Thomas Covenant and the love of the unreal

Let’s talk about Thomas Covenant. I nearly don’t know how to start. My emotional experience of the first three Covenant novels is up there, rivaling nearly anything I’ve enjoyed in my life. I remember reading the third book in two days, and I stumbled out of my dorm room upon finishing it feeling as though I’d been stoned for being a witch. I met friends in the cafeteria and couldn’t understand why they were going on as though nothing had changed.

We’re having this discussion now because I just recently started the sixth Covenant book — there are two trilogies, and Donaldson is working now at the final book. But each group was meant to be the end at the time they were written, so I took years to get around to the second trilogy. I have to admit I don’t like the second trilogy as much, but it’s still better than a lot of the stuff I’ve read recently out of the worlds of fantasy, so hell I’ll take it. But I want to tackle, not what I like or dislike about the books, but the statement, the thesis they pursue.

Stephen Donaldson is the author, if I didn’t make that clear. The books are titled The Chronicles of Thomas Covenant, the Unbeliever. They are a fucked-up version of the classic “person from our world gets pulled into a fantasy world” thing that was popular back in the day (and still sometimes in anime). In American fantasy literature right now the trope has been absorbed into “urban fantasy,” in that the protagonists discover “another world” that just happens to co-exist with what we recognize as the “real world.”

The books are fucked up because the main character is a leper and pretty fucking bitter about it. When he gets pulled into “The Land” and healed of his leprosy — something he had internalized was impossible — he concludes he’s hallucinating. This leads to some weird, awful shit: he refuses to help in the struggle against Lord Foul; he drags his heels all the time; and, oh yeah, he rapes the woman who healed him. And in the second book he comes back years later and his daughter from that rape falls in love with him, and he starts to give in to that relationship before she dies. And in the third book he has to go on a quest with the woman he raped and her mom, who hates him but accepts him as a sort of messiah.

Hooooly shit that’s some fucked up stuff. I love it. Covenant struggles constantly with the reality of his situation and his power inside it. His wedding ring is white gold, which doesn’t exist in The Land, meaning Covenant has a magic that doesn’t exist anywhere else. White gold, it turns out, is similar in nature to the Arch of Time itself, because it’s an alloyed gold, rather than a pure one. In the contradiction of the two metals joining into one Covenant finds a kind of “crack” In consciousness that allows for the use of “wild magic.” But all through the first trilogy he hardly uses his power. He’s afraid of it — which I find far more sensible than other protagonists in the same situation, who all seem to fall in love with it and run around like a crazed footballer, getting in fights and running after all the ladies because now they finally can.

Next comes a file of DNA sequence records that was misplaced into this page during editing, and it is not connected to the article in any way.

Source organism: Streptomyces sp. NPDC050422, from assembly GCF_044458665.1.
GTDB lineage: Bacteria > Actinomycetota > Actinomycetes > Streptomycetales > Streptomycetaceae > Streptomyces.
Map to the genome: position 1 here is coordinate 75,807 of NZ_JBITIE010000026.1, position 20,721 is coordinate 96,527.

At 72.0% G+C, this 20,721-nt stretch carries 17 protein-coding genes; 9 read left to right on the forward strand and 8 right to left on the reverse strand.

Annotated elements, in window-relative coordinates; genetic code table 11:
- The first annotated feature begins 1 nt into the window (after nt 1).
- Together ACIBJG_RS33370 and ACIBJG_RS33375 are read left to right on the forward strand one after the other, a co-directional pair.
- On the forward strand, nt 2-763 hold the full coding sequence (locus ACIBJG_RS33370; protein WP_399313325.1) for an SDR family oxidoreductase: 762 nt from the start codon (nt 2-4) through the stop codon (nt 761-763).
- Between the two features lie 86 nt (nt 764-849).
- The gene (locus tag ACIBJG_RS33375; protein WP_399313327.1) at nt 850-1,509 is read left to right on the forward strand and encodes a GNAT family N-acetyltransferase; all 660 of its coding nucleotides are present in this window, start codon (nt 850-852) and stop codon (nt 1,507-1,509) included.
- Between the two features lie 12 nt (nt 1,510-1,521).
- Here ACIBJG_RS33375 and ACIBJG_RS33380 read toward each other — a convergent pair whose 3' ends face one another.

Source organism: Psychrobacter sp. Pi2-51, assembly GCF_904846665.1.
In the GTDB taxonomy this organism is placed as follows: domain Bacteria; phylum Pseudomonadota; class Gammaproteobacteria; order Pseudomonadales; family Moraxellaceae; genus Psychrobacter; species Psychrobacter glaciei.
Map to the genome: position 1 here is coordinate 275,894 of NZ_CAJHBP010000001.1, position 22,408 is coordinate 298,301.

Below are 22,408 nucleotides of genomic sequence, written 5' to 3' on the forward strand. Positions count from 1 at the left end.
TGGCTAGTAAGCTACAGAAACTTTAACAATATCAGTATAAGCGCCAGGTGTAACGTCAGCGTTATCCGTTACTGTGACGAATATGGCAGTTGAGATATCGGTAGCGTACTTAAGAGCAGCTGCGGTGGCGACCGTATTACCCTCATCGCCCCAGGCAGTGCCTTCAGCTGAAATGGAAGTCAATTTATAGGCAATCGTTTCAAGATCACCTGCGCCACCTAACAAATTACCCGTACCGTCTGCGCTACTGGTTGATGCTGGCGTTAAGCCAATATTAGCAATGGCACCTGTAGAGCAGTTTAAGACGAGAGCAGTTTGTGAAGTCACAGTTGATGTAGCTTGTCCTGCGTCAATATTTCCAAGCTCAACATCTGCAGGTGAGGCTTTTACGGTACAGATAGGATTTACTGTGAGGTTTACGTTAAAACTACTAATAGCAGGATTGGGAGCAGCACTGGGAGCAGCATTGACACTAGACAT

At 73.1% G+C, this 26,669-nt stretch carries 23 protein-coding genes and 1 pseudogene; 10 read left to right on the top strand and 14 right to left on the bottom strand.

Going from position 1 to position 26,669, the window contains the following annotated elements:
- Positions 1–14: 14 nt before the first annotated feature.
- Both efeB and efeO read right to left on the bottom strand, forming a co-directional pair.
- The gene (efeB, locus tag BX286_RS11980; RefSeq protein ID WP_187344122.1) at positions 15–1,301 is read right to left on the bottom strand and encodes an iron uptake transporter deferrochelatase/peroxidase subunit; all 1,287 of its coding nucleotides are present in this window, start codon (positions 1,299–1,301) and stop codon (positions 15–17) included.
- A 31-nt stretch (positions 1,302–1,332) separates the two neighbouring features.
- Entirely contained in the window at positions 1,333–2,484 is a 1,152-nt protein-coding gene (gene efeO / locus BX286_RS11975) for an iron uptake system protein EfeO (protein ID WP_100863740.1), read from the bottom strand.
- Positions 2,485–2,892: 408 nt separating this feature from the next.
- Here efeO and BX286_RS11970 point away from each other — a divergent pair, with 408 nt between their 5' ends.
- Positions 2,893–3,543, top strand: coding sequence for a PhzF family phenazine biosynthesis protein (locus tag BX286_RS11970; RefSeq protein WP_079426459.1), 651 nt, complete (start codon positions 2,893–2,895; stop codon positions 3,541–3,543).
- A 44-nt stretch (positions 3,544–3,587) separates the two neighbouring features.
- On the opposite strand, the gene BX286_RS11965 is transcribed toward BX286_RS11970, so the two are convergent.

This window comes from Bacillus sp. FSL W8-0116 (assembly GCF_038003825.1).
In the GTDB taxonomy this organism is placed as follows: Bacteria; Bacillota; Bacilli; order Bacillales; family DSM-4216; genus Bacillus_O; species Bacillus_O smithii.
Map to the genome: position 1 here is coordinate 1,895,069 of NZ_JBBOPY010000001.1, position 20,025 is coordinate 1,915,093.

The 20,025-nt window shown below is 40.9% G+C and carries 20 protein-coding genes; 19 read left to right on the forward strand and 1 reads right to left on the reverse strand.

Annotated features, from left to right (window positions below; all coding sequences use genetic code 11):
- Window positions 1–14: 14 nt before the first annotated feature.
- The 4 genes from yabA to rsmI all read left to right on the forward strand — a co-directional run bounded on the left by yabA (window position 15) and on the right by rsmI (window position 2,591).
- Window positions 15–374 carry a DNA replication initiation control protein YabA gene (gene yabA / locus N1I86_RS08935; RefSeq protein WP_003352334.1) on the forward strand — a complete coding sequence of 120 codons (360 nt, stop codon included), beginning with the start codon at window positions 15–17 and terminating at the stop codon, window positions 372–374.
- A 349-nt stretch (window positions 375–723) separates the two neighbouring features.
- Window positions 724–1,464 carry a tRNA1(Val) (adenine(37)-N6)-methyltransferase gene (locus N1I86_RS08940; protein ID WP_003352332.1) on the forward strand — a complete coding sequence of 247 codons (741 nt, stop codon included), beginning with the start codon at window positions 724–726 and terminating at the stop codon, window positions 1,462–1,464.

Covenant, on the other hand, falls in love with The Land itself. It doesn’t just heal him, it’s marvelous in its own right. There are a lot of sights and magical things he experiences, but the biggest thing is making friends with a giant named Saltheart Foamfollower. Eventually Covenant figures out something as he travels with Foamfollower (who appears in the first and third books): Covenant doesn’t care if the Land is real or not. It is important to him, and therefore it is worth saving, even if it is a delusion. The thesis of the books, then, is that “reality” is not important – it is how we feel about it. There’s a lot of theory stuff dealing with our relationship to the physical world around us, and it’s all really interesting, you should look into it, but it suffices here to say that Covenant goes through a journey and the books ask us to share it with him. Be begins happy, becomes bitter (when he contracts leprosy), and then tries for years to stay hard and bitter and safe. He looks obsessively at himself for physical signs, so he can know if he is injured (the leprosy damages his nerves so he wouldn’t feel it if he burned himself on the stove or cut him leg on a table). Basically he thinks about the world and observes it, but doesn’t feel it. And the Land insists on being felt. Its magic is almost entirely one of feeling, of Earthpower used to light fires without consuming wood, because then the wood would be gone, unable to feel any longer. The meaning imbued in things comes from the people who observe and then accept the things into themselves: the things themselves are not changed. The abstractions in the person’s head change. In this world that happens to be the way some people manage to do magic, but not always. And after all, a hallucination is a real experience, even if it is not an experience of a “real” thing. The Land becomes something like that for Covenant. He learns to value what he loves and what he wants, rather than what “is.” He accepts that the things in his own head can be important to him – he gives himself permission to value things other than empirical realities. For a leper trained to be obsessive about what’s happening, that’s huge. And for us, as readers, not only does it empower us to draw from ourselves, but it also re-values fantasy itself. Fantasy is a literature of abstraction in some ways, and many people don’t value that, thinking it’s removed from “reality.” Thomas Covenant’s very power comes from his status as an unbeliever, because he loves without requiring proof. That’s a hell of a thing.


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